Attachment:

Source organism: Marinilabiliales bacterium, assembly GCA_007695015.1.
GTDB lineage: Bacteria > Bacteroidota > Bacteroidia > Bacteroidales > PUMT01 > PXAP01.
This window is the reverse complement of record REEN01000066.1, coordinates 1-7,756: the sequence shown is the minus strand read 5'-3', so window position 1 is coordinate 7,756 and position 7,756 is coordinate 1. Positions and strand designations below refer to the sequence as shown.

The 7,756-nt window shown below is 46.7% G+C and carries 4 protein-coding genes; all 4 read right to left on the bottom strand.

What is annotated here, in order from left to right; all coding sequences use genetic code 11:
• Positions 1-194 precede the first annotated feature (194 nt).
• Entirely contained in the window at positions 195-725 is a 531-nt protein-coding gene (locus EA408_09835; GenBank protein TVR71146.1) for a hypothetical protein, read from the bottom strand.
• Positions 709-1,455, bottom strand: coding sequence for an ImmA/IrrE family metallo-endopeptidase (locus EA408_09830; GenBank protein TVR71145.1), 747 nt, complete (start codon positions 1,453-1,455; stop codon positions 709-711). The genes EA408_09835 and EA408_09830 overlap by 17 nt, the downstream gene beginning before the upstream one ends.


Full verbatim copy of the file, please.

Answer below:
Source organism: Marinilabiliales bacterium, assembly GCA_007695015.1.
GTDB lineage: Bacteria > Bacteroidota > Bacteroidia > Bacteroidales > PUMT01 > PXAP01.
This window is the reverse complement of record REEN01000066.1, coordinates 1-7,756: the sequence shown is the minus strand read 5'-3', so window position 1 is coordinate 7,756 and position 7,756 is coordinate 1. Positions and strand designations below refer to the sequence as shown.

The 7,756-nt window shown below is 46.7% G+C and carries 4 protein-coding genes; all 4 read right to left on the bottom strand.

What is annotated here, in order from left to right; all coding sequences use genetic code 11:
• Positions 1-194 precede the first annotated feature (194 nt).
• Entirely contained in the window at positions 195-725 is a 531-nt protein-coding gene (locus EA408_09835; GenBank protein TVR71146.1) for a hypothetical protein, read from the bottom strand.
• Positions 709-1,455, bottom strand: coding sequence for an ImmA/IrrE family metallo-endopeptidase (locus EA408_09830; GenBank protein TVR71145.1), 747 nt, complete (start codon positions 1,453-1,455; stop codon positions 709-711). The genes EA408_09835 and EA408_09830 overlap by 17 nt, the downstream gene beginning before the upstream one ends.